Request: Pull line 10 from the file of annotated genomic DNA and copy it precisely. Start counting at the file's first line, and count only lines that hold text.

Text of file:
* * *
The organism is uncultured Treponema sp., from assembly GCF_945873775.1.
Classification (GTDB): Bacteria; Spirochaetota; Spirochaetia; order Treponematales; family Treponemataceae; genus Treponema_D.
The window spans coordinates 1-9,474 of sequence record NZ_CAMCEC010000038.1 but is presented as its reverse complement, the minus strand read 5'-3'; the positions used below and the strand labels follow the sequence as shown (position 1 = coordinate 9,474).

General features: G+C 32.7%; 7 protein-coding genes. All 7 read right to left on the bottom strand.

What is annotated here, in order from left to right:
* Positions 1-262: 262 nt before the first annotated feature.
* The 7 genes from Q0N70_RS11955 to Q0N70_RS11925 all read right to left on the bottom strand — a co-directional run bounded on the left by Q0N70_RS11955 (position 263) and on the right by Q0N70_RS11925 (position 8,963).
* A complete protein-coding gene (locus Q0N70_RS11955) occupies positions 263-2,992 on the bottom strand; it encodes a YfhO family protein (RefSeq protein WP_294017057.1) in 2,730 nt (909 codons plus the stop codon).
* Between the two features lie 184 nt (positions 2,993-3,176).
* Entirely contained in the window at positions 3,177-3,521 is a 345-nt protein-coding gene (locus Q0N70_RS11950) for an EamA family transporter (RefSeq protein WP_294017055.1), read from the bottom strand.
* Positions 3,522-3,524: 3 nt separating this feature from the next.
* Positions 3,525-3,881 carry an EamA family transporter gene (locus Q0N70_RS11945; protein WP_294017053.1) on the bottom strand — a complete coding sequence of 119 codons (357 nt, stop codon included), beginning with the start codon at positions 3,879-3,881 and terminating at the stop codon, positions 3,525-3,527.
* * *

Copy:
* Entirely contained in the window at positions 3,177-3,521 is a 345-nt protein-coding gene (locus Q0N70_RS11950) for an EamA family transporter (RefSeq protein WP_294017055.1), read from the bottom strand.